Foreign travel is off this year’s agenda. I have been doing a little armchair travel to France using my old photos. I spent two days in Versailles in late June 2017. As I had visited the Château’s interior on a number of occasions, I decided to concentrate on the grounds. I visited the Trianons and Marie Antoinette’s Hamlet. The Versailles estate is absolutely enormous.
I had frequently read about the extravagance of the French monarchy and opulence of the estate. The scale of it all still proved overwhelming on my own two feet over a two-day period. I hired a bike to ride around to the various entry points (you cannot ride inside the grounds). Versailles is regarded as the symbol of absolute monarchy. The Sun King’s statue dominates the approach to the Château. I am frequently struck by the formality of French planting and importance attached to classical statues within gardens. Hard landscaping dominates with courtyards, fountains and terraces. It seems the very opposite of a more naturalistic style of gardening that we are working towards for the future. Where nature is present, it is generally controlled and manicured into trimmed hedges and formal planting.
The Queen’s Hamlet was undergoing some renovation work during my visit. I was staggered by the unreality of it all. Can you imagine anyone building a full-scale, idyllic hamlet in their garden today? Everyone stood open-mouthed on hearing the equivalent expenditure in today’s terms.
The atmosphere during my Versailles stay was fantastic. There was a week-long musical festival with free concerts and street performances across the town. My final evening was marked by a spectacular evening fountain and firework show in the palace grounds. It was a perfect sunny evening as everyone waited at the palace gates for the event’s entry time. A number of the guests were also going to attend an expensive, masked costume ball at the palace after the fireworks. The 21st century mingled with the Sun King’s courtiers. Cardinal Richelieu in his long, red flowing robes rushed past tourists dressed in torn, denim shorts. It was incongruous to see costumed figures in powdered wigs talking on mobile phones and taking selfies.
A botanical note: I discovered the French common name for Cotinus coggygria in the Anacardiaceae family while wandering in the grounds. It is commonly called the Smoke Bush or Tree in English. The flowers make the bush look as if it is covered in a wispy cloud of smoke. The French call it an Arbre à perruque, i.e. a Wig Tree. It evidently looks like a powdered wig to the French. It was an apt discovery to make while at Versailles.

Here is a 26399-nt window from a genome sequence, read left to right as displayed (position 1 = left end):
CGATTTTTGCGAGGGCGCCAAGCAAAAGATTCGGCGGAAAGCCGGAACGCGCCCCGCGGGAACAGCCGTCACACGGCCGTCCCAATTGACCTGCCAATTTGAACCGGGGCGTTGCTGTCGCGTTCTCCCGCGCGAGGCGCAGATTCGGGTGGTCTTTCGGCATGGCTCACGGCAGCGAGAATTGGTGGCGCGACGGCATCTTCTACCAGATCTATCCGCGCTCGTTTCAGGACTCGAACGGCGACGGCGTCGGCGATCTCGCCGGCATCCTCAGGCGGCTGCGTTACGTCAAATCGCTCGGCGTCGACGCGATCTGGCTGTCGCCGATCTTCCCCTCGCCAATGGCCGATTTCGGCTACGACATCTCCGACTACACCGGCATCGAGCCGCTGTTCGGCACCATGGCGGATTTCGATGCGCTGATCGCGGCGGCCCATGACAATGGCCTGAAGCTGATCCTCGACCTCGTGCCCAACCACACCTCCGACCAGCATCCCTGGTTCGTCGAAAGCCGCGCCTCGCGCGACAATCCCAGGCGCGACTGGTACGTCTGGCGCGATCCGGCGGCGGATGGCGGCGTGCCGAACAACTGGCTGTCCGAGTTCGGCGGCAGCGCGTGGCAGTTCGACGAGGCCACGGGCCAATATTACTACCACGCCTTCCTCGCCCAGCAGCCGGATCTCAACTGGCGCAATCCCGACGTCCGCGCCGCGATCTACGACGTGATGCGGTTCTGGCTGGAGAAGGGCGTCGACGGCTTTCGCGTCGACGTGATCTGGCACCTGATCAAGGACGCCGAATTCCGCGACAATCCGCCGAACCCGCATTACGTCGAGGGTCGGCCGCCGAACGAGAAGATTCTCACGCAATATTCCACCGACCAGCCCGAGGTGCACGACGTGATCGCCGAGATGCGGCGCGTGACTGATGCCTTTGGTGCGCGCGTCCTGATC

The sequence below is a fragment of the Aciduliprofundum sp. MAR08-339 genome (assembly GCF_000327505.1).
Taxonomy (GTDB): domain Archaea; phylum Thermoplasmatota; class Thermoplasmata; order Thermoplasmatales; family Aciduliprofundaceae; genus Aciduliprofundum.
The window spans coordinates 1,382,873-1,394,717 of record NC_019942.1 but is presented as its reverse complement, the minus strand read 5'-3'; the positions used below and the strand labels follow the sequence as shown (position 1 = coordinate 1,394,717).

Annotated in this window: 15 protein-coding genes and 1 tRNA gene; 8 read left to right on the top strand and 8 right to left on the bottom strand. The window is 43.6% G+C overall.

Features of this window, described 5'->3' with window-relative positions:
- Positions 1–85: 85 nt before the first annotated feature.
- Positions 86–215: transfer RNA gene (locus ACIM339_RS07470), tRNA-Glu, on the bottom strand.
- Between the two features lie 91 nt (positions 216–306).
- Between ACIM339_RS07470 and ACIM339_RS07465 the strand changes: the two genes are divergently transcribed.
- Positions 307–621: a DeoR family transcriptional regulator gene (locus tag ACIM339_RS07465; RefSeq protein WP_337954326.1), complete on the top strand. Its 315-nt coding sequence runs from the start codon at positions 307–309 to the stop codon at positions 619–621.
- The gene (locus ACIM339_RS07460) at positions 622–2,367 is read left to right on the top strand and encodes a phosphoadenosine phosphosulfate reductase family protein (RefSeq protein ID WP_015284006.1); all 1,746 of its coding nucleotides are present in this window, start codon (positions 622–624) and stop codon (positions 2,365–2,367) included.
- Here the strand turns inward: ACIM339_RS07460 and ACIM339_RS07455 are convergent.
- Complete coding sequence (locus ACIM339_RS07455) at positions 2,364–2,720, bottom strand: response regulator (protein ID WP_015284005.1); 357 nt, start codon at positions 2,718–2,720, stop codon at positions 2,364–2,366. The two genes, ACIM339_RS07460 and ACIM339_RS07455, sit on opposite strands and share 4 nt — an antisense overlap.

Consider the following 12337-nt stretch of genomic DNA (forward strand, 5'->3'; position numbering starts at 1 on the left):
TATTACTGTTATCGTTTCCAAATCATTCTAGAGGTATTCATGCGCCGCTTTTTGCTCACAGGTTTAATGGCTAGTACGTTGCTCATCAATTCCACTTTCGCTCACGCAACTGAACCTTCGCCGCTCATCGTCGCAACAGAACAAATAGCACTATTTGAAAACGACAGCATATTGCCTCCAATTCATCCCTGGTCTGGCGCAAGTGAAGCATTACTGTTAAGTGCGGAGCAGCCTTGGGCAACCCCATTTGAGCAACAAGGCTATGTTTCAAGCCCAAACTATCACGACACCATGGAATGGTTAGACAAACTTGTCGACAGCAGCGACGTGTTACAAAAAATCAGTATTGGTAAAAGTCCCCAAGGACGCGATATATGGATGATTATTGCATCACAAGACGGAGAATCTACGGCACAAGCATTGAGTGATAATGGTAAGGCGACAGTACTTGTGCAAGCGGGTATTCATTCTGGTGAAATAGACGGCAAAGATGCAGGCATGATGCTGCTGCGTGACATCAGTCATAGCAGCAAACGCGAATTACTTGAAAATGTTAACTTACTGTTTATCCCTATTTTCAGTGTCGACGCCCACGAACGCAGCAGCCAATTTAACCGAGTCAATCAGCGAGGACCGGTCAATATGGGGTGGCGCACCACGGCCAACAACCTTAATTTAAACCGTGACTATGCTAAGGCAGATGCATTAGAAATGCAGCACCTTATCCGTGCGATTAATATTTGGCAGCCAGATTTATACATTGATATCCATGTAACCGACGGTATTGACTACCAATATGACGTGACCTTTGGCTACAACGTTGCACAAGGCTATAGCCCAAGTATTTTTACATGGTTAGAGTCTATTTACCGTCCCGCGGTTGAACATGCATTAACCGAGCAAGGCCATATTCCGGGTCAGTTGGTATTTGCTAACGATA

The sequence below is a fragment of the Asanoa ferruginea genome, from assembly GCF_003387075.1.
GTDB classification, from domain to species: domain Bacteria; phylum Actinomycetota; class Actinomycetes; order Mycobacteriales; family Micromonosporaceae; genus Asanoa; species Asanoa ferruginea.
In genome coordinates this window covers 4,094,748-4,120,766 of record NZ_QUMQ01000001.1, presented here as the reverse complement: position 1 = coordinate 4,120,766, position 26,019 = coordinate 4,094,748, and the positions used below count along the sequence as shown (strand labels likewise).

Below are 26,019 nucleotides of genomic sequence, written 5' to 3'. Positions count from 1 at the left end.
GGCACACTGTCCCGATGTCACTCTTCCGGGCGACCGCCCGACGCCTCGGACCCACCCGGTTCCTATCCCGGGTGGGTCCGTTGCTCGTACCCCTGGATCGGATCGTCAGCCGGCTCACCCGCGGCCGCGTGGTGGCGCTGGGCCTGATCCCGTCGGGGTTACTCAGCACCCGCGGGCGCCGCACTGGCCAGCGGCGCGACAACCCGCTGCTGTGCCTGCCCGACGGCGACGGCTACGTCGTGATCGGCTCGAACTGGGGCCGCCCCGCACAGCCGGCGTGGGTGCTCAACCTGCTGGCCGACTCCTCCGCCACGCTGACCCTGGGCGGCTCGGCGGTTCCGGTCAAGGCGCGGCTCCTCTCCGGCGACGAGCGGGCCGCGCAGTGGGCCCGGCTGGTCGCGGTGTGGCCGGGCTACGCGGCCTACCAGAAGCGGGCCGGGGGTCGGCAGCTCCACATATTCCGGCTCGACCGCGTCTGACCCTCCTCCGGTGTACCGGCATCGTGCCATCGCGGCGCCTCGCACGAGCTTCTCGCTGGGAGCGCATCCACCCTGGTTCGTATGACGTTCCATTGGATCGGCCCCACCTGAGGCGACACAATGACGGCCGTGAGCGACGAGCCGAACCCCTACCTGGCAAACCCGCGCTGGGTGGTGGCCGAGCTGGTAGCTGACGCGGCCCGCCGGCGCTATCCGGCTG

The musical fountain display was spectacular. The fountains use a phenomenal amount of water. They are not all kept operational now. The fountains only sprang into life as the king and his courtiers approached even in the past. The evening ended for me with a firework display, while others made their way into the costumed ball in the magnificent Palace setting.
It was a spectacular evening. The event gave today’s visitors a taster of an extravagant period in history. That world seems even more unreal now in the midst of a global health and economic crisis.
All photos and copy © Karen Andrews
Karen does not seek or receive any commercial interest or advantage from this blog. She is not promoting any business venture. She simply loves to share fascinating facts about plants. These pages illustrate her love of plants, botany, biodiversity, gardens and creative expression. There is always so much to learn about plant diversity. This blog is designed as a showcase for photography, commentary on plants and wildlife, gardens and other places visited, horticulture and related topics. Viewpoints are her own, not those of her employer.
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